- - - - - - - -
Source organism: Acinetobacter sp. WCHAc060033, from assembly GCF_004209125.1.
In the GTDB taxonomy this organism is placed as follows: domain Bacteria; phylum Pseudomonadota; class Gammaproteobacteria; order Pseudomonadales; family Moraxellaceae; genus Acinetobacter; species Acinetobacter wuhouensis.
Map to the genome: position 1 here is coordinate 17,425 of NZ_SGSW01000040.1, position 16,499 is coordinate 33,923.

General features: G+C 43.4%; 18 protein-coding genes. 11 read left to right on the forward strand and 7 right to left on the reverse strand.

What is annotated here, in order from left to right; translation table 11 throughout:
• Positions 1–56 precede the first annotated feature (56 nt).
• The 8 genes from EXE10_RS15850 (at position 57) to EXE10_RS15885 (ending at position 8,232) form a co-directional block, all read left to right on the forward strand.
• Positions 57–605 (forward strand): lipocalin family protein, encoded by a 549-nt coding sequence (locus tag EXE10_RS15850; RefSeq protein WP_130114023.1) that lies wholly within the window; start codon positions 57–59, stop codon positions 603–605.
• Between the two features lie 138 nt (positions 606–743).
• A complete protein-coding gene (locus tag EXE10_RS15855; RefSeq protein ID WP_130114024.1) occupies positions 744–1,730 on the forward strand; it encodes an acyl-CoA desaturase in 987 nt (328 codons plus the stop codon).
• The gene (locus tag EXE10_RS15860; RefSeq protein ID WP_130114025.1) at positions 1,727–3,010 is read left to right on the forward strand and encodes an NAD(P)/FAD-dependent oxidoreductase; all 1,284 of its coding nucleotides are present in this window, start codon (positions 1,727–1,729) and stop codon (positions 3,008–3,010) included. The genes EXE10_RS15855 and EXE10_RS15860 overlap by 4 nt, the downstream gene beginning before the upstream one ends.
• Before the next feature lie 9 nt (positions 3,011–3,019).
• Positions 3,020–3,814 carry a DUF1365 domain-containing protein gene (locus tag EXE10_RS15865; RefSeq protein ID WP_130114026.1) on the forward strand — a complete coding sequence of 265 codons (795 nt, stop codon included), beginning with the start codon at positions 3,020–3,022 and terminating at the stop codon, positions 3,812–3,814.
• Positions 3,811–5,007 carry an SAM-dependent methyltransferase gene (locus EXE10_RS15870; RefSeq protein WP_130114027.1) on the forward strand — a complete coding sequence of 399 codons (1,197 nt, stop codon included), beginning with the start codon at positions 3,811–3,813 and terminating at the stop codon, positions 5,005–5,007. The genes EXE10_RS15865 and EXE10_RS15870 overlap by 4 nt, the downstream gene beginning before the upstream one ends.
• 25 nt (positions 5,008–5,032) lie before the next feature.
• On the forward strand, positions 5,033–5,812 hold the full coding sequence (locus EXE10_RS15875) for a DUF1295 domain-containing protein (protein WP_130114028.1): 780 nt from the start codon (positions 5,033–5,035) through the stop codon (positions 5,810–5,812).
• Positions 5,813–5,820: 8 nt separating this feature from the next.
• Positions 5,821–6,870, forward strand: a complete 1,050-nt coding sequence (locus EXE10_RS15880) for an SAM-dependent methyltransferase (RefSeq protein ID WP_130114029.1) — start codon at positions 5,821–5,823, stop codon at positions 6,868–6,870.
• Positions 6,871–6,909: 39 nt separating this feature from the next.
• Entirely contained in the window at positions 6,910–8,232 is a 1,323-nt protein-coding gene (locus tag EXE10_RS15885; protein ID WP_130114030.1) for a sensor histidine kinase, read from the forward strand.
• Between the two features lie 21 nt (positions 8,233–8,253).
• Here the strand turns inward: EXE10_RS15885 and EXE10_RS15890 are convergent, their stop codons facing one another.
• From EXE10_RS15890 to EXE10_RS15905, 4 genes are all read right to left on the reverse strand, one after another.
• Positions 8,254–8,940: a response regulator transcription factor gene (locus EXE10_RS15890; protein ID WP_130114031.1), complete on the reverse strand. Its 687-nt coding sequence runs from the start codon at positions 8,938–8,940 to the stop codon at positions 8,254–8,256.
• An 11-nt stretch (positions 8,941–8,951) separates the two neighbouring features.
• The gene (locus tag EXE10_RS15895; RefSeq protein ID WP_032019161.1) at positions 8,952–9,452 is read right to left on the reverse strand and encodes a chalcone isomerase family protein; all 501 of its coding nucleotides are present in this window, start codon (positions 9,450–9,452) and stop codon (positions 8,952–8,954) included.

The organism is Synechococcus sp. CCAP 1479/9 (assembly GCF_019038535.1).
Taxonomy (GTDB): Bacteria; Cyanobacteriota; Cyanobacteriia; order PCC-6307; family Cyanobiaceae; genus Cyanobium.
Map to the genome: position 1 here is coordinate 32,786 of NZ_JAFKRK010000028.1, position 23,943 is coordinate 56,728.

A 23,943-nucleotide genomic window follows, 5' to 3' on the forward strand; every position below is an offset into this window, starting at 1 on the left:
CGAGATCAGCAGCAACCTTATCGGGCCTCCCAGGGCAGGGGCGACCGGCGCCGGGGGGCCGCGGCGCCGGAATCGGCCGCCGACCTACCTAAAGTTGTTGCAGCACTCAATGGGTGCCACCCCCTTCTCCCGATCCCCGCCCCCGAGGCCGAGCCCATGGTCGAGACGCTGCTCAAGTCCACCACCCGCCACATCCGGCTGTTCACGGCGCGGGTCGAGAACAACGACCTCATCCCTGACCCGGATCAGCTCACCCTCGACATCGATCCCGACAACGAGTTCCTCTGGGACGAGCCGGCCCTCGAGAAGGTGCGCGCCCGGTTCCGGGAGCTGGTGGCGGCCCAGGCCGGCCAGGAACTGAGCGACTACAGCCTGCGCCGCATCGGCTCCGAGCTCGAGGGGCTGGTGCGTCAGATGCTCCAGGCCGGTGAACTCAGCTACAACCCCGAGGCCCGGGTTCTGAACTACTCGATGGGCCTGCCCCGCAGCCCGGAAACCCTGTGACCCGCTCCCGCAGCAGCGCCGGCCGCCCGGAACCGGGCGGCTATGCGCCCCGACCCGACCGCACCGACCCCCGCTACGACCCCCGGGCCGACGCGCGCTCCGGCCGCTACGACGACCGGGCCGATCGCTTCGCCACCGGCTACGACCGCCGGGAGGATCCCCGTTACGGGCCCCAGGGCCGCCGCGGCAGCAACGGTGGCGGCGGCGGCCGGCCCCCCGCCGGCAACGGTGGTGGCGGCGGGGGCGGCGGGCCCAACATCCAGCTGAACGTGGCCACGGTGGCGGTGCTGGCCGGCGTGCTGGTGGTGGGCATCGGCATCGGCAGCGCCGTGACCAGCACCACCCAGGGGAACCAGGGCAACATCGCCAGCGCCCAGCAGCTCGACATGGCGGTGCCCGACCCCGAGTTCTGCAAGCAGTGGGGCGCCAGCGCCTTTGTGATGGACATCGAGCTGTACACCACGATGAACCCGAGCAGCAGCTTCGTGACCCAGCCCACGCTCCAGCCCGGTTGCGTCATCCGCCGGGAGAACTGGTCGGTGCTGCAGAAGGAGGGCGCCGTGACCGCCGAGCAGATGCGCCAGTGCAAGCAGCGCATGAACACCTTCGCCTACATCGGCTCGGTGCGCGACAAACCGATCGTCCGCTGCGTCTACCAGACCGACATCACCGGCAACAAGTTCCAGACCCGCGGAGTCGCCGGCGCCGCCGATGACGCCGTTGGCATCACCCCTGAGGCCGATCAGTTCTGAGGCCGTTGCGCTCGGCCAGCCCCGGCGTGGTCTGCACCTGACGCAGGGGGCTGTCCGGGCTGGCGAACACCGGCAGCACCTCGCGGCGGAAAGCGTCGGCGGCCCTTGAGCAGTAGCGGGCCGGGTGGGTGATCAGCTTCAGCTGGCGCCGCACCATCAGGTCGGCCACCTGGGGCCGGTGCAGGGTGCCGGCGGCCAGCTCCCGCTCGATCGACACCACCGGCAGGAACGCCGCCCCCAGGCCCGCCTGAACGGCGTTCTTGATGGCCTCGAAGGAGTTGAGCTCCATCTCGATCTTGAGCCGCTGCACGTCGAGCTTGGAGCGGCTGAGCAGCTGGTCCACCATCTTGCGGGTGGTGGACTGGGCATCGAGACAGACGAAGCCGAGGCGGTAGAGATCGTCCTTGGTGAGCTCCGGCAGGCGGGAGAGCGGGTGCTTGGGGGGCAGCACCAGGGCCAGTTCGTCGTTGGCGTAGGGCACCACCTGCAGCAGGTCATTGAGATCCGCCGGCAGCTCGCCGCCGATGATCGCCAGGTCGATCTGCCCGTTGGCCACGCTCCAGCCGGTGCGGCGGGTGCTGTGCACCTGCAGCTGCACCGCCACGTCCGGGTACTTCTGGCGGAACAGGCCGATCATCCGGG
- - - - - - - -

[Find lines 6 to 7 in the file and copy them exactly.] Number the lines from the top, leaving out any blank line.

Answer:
• Positions 1–56 precede the first annotated feature (56 nt).
• The 8 genes from EXE10_RS15850 (at position 57) to EXE10_RS15885 (ending at position 8,232) form a co-directional block, all read left to right on the forward strand.